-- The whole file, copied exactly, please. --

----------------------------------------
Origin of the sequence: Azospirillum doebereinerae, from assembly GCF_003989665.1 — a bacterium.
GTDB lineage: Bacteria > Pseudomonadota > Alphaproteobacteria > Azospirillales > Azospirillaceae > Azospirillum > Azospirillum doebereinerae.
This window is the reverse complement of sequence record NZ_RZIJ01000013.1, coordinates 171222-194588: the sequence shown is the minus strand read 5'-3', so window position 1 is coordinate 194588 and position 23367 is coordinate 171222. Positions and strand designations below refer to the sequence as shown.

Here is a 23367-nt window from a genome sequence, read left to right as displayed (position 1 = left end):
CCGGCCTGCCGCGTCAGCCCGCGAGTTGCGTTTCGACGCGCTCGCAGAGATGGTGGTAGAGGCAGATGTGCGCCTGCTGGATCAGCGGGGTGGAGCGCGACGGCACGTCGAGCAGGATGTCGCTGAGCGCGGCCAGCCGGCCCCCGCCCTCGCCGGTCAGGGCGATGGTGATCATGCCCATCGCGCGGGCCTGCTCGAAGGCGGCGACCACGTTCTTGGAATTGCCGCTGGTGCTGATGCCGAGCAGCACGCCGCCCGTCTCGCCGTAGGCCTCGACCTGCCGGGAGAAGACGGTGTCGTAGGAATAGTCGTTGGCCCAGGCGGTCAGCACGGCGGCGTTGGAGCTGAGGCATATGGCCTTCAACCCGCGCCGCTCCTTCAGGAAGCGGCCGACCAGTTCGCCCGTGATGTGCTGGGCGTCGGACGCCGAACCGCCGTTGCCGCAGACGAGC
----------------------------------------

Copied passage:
Origin of the sequence: Azospirillum doebereinerae, from assembly GCF_003989665.1 — a bacterium.
GTDB lineage: Bacteria > Pseudomonadota > Alphaproteobacteria > Azospirillales > Azospirillaceae > Azospirillum > Azospirillum doebereinerae.
This window is the reverse complement of sequence record NZ_RZIJ01000013.1, coordinates 171222-194588: the sequence shown is the minus strand read 5'-3', so window position 1 is coordinate 194588 and position 23367 is coordinate 171222. Positions and strand designations below refer to the sequence as shown.

Here is a 23367-nt window from a genome sequence, read left to right as displayed (position 1 = left end):
CCGGCCTGCCGCGTCAGCCCGCGAGTTGCGTTTCGACGCGCTCGCAGAGATGGTGGTAGAGGCAGATGTGCGCCTGCTGGATCAGCGGGGTGGAGCGCGACGGCACGTCGAGCAGGATGTCGCTGAGCGCGGCCAGCCGGCCCCCGCCCTCGCCGGTCAGGGCGATGGTGATCATGCCCATCGCGCGGGCCTGCTCGAAGGCGGCGACCACGTTCTTGGAATTGCCGCTGGTGCTGATGCCGAGCAGCACGCCGCCCGTCTCGCCGTAGGCCTCGACCTGCCGGGAGAAGACGGTGTCGTAGGAATAGTCGTTGGCCCAGGCGGTCAGCACGGCGGCGTTGGAGCTGAGGCATATGGCCTTCAACCCGCGCCGCTCCTTCAGGAAGCGGCCGACCAGTTCGCCCGTGATGTGCTGGGCGTCGGACGCCGAACCGCCGTTGCCGCAGACGAGC